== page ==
by Josh Beer

This guest post is published in conjunction with the Society for Classical Studies conference in Toronto, January 5-8. When sharing on social media, please be sure to use the hashtag #AIASCS!

In the following post, contributor Josh Beer, who taught Greek and Roman Studies at Carleton University for 45 years, pays homage to Peter Green and his translation of the Iliad while describing his own approach to lecturing as a form of theater and how ancient poetry was meant to be sung or recited aloud. When you’re finished reading, head to an earlier blog post, where our classics editor, Eric Schmidt, also explores the ways in which music and literature converge.

In the mid 1960s I was asked to teach a course on Classical Literary Genres to about 100 English Majors. Some textbooks were obvious choices – Lattimore’s Homer, Lattimore and Grene’s tragedies – others less so. The sexual revolution was penetrating the classroom. Former bowdlerized translations of authors like Aristophanes, Catullus and Juvenal were no longer acceptable.

Peter Green’s Juvenal (1967) appeared like a breath of fresh air. Readable, witty and explicit, it captured both the rhetoric and the humor of Juvenal’s original. The poet Martial addressed Juvenal as facundus, a word meaning ‘eloquent’. It is a term I would use of Peter Green himself. That he had won many glittering prizes among London’s literati after graduating from Cambridge was no surprise; his joy in the English language shines bright in all he writes.

A two hour lecture class per week demanded ideas. My experience as a student was not helpful. Much of my time had been spent poring over classical texts. Larger lectures were often taught by dry-as-dust professors, but ancient poetry was composed to be sung or recited aloud.

In 1965 Gerald Else had suggested that Thespis, the first tragedian, may have been connected with the tradition of rhapsodes, professional reciters of Homer. My imagination was excited; here was a challenge for a boy of cockney origins. I also realized that my own attention span often did not last more than 20 minutes. Was this the reason, I mused, why choral odes of song and dance in Greek plays separated the spoken episodes – to refresh the concentration of the audience? How boring many modern productions of Greek tragedy were that lacked song and dance! So I began to recite in classes, sometimes even to sing and dance amid jokes and laughter. This satura, dish of mixed ingredients, helped rather than diminished students’ concentration.

Two other factors were influential. I became close friends with Peter Arnott who came annually for 15 years to Carleton University to perform Greek tragedies with his Marionette Theatre. I learnt much and, in thanks, fed him the title of his last book over a bottle of brandy, Public and Performance in the Greek Theatre. Then in 2002 I was asked to direct students in a dramatic reading of a tragedy. It was sufficiently successful that it became an annual event and the former Greek Ambassador to Canada, Eleutherios Anghelopoulos, became a devotee.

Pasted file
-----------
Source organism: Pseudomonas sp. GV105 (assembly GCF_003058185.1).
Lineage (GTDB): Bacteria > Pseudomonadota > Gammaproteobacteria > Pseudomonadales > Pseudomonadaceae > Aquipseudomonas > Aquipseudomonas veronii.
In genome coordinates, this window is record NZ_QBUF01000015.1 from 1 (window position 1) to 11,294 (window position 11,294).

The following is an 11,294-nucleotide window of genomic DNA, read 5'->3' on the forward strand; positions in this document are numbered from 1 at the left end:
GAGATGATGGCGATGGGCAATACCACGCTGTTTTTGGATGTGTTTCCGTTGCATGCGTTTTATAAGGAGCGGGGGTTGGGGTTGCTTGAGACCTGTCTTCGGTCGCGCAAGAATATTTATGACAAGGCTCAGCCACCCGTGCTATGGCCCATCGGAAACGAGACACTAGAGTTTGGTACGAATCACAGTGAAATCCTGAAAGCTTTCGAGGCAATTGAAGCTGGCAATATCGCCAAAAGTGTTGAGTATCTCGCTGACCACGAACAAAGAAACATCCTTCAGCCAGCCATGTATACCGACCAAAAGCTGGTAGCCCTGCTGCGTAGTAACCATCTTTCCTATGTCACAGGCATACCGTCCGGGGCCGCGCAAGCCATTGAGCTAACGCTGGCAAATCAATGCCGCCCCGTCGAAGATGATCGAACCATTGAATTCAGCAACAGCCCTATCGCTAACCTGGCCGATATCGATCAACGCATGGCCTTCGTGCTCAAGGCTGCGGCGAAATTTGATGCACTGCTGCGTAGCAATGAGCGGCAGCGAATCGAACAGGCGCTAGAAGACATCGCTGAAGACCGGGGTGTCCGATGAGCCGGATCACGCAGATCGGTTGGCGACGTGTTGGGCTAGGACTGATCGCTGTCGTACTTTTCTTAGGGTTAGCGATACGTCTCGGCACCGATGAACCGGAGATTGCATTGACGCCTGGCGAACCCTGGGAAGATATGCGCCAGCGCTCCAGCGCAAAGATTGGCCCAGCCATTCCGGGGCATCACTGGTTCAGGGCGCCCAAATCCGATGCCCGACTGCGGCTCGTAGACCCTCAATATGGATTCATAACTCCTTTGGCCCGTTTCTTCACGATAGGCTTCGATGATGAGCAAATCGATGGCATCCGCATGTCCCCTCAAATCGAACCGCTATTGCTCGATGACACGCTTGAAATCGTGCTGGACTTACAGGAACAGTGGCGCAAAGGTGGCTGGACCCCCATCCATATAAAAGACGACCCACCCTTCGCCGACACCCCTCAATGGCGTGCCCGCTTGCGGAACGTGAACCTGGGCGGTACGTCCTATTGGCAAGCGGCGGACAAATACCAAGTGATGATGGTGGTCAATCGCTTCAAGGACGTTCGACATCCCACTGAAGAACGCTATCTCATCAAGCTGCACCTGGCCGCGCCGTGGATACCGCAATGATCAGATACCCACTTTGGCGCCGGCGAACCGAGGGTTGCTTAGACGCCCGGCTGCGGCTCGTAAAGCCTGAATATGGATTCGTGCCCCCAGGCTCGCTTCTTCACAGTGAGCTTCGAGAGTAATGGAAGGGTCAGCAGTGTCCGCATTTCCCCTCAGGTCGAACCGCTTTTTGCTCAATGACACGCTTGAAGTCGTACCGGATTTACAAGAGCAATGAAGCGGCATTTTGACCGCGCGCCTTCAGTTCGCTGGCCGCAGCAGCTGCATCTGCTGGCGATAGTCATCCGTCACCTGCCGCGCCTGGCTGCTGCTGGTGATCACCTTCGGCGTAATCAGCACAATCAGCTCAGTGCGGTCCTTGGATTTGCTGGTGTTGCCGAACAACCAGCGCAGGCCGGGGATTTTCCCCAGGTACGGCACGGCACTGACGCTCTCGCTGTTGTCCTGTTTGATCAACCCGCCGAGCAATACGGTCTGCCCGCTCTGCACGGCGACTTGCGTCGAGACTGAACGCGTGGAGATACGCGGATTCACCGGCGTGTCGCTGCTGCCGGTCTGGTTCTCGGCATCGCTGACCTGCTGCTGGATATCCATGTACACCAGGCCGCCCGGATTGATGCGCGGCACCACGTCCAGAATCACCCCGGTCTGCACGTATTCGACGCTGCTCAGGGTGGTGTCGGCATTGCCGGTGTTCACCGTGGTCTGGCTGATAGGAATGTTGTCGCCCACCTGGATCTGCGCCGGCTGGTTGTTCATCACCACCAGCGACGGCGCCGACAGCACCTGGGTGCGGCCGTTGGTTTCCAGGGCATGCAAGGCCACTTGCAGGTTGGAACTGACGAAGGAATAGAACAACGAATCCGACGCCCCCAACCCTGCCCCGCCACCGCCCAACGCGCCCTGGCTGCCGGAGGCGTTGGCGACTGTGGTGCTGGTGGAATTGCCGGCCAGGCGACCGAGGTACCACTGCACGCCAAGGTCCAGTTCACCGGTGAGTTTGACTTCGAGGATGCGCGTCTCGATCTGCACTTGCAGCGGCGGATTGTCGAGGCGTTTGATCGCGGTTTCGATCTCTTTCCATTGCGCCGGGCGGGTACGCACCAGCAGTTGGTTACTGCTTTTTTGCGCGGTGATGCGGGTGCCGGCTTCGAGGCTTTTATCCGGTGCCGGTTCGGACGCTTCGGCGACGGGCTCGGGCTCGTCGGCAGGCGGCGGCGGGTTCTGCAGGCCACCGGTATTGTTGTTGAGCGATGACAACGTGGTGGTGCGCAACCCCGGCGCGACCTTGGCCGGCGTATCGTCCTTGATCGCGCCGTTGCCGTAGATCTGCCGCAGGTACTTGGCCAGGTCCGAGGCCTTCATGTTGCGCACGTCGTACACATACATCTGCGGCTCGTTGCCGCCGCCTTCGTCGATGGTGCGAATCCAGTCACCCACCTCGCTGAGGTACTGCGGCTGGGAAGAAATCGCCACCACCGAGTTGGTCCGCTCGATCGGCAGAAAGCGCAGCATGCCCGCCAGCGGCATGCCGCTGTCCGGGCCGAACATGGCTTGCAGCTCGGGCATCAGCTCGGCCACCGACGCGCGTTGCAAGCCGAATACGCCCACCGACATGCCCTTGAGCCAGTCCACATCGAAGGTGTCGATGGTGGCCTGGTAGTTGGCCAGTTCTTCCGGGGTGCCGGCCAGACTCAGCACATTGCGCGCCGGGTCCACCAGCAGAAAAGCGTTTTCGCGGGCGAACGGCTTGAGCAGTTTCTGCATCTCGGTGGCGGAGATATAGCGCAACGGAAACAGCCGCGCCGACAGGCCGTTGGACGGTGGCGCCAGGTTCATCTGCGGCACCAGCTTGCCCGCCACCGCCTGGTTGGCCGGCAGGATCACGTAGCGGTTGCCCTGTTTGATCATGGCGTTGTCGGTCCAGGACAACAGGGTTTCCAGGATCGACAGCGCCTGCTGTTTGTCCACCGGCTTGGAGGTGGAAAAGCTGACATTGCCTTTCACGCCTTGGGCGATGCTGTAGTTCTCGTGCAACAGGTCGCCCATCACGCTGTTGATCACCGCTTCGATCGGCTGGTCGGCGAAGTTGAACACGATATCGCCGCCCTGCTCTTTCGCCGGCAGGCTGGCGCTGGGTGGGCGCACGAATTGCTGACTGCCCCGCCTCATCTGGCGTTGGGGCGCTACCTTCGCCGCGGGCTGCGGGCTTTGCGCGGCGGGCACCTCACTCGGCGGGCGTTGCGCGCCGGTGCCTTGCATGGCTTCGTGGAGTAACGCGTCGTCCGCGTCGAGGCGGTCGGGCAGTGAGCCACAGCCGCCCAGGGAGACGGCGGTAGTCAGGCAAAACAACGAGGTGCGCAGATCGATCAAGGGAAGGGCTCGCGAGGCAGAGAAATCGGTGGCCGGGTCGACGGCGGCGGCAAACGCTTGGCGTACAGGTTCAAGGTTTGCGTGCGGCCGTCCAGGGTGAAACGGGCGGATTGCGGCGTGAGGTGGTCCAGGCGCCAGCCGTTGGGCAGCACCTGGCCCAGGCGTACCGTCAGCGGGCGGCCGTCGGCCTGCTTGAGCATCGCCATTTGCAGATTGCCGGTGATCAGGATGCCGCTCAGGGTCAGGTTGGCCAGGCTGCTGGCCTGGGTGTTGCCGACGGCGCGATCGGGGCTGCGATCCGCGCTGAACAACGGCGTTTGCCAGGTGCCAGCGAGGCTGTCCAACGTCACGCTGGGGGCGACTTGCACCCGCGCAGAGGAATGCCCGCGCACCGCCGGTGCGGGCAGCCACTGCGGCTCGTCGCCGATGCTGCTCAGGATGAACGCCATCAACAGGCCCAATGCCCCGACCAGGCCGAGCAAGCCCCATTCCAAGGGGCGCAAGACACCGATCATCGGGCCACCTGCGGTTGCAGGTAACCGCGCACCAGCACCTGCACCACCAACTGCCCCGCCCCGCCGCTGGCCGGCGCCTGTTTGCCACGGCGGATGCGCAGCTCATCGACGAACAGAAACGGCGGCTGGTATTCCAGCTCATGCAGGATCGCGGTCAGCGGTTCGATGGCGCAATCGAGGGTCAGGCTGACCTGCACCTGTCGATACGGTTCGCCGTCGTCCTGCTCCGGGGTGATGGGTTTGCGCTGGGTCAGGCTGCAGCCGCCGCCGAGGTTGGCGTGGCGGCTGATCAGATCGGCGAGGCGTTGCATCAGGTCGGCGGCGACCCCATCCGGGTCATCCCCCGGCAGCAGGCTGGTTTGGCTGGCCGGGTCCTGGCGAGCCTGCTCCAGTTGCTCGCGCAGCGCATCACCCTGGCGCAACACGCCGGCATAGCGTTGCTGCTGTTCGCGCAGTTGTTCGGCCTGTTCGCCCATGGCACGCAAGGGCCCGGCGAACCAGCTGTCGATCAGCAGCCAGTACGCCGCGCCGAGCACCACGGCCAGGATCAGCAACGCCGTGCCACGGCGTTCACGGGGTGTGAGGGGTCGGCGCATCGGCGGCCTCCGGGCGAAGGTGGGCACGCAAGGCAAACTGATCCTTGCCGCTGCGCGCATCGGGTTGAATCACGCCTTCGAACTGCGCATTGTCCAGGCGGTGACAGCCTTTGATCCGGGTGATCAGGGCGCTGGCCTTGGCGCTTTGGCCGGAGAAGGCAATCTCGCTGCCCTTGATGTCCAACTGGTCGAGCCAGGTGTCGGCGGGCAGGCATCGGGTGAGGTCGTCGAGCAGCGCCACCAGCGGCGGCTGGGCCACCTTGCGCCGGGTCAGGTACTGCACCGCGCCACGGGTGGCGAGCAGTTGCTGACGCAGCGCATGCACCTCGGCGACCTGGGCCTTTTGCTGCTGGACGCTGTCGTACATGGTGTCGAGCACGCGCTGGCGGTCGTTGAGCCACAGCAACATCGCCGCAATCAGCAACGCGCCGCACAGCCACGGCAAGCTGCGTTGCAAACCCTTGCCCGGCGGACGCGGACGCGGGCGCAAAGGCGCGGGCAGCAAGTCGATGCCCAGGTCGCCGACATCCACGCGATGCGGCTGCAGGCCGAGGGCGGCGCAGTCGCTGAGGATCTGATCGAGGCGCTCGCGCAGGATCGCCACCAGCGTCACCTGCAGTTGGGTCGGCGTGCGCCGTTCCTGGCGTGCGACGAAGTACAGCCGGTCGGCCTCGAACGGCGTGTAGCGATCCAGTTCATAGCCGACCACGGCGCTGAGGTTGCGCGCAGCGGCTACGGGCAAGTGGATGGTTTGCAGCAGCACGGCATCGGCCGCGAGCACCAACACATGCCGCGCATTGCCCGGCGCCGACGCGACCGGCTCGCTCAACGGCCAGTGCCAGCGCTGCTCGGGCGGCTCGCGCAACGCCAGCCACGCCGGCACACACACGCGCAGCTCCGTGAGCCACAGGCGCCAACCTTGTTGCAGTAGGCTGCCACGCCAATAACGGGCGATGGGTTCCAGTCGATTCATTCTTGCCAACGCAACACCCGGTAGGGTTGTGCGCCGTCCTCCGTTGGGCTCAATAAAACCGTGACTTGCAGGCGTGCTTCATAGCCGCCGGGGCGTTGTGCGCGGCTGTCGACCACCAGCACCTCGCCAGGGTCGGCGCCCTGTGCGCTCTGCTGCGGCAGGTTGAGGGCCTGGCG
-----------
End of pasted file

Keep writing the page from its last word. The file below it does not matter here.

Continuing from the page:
I bought Peter Green’s translation of the Iliad immediately on publication. As I read Book 1, I kept finding myself instinctively declaiming it aloud. Here were all the ingredients of a great story, beautifully paced and vividly captured in Green’s translation. Plunging in medias res with a plague and soldiers quarrelling over women, it moved to a scene of a mother consoling her son; to sailors, after a voyage, having a boozy cook-out and sing-song on the beach; to a comic scene of the gods on Olympos, with Zeus behaving like a menacing patriarch to a nagging Hera; and finally husband and wife retiring to bed together after a quarrel. All of this set against the background of a long and exhausting war! What more could one ask for?

Sponsored by Perfect Books I gave a dramatic reading of Book 1 at a pub in Ottawa. 80 people came and the feedback was very positive. I was invited to repeat the performance at a public library in Toronto before about 90 people with an equally positive response. Is this the beginning of a new career in retirement? All I can say is that an old dog can still learn new tricks, and at 75 I am still young enough to learn from my olders and betters. Thank you, Peter.